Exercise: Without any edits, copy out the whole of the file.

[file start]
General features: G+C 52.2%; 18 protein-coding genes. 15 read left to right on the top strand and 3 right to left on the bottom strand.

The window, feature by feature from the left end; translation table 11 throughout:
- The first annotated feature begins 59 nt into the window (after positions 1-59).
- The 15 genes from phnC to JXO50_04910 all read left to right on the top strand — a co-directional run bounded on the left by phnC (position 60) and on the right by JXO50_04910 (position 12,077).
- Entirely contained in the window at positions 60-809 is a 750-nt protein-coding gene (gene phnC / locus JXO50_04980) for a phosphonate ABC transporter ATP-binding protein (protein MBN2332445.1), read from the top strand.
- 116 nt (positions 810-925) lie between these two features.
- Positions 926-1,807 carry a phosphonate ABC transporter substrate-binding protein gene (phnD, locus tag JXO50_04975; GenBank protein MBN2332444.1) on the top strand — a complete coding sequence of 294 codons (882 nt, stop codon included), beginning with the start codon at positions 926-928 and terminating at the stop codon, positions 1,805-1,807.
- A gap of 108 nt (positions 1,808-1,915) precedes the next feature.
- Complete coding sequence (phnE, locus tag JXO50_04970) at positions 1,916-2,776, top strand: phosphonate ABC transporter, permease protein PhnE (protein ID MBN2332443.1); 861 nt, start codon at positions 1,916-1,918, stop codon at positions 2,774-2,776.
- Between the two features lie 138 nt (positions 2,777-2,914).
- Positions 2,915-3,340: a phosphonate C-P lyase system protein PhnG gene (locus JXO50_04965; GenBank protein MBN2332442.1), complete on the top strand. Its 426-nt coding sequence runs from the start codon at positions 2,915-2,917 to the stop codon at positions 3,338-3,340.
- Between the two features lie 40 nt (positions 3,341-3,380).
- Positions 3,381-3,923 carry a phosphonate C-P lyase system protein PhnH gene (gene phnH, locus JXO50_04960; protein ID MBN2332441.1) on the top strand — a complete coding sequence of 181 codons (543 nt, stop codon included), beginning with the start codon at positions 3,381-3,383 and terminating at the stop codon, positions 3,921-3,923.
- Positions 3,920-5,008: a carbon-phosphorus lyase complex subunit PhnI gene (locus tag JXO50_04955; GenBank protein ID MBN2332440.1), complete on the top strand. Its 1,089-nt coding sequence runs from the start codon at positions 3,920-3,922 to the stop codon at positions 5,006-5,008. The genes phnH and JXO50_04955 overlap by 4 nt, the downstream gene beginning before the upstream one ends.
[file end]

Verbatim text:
General features: G+C 52.2%; 18 protein-coding genes. 15 read left to right on the top strand and 3 right to left on the bottom strand.

The window, feature by feature from the left end; translation table 11 throughout:
- The first annotated feature begins 59 nt into the window (after positions 1-59).
- The 15 genes from phnC to JXO50_04910 all read left to right on the top strand — a co-directional run bounded on the left by phnC (position 60) and on the right by JXO50_04910 (position 12,077).
- Entirely contained in the window at positions 60-809 is a 750-nt protein-coding gene (gene phnC / locus JXO50_04980) for a phosphonate ABC transporter ATP-binding protein (protein MBN2332445.1), read from the top strand.
- 116 nt (positions 810-925) lie between these two features.
- Positions 926-1,807 carry a phosphonate ABC transporter substrate-binding protein gene (phnD, locus tag JXO50_04975; GenBank protein MBN2332444.1) on the top strand — a complete coding sequence of 294 codons (882 nt, stop codon included), beginning with the start codon at positions 926-928 and terminating at the stop codon, positions 1,805-1,807.
- A gap of 108 nt (positions 1,808-1,915) precedes the next feature.
- Complete coding sequence (phnE, locus tag JXO50_04970) at positions 1,916-2,776, top strand: phosphonate ABC transporter, permease protein PhnE (protein ID MBN2332443.1); 861 nt, start codon at positions 1,916-1,918, stop codon at positions 2,774-2,776.
- Between the two features lie 138 nt (positions 2,777-2,914).
- Positions 2,915-3,340: a phosphonate C-P lyase system protein PhnG gene (locus JXO50_04965; GenBank protein MBN2332442.1), complete on the top strand. Its 426-nt coding sequence runs from the start codon at positions 2,915-2,917 to the stop codon at positions 3,338-3,340.
- Between the two features lie 40 nt (positions 3,341-3,380).
- Positions 3,381-3,923 carry a phosphonate C-P lyase system protein PhnH gene (gene phnH, locus JXO50_04960; protein ID MBN2332441.1) on the top strand — a complete coding sequence of 181 codons (543 nt, stop codon included), beginning with the start codon at positions 3,381-3,383 and terminating at the stop codon, positions 3,921-3,923.
- Positions 3,920-5,008: a carbon-phosphorus lyase complex subunit PhnI gene (locus tag JXO50_04955; GenBank protein ID MBN2332440.1), complete on the top strand. Its 1,089-nt coding sequence runs from the start codon at positions 3,920-3,922 to the stop codon at positions 5,006-5,008. The genes phnH and JXO50_04955 overlap by 4 nt, the downstream gene beginning before the upstream one ends.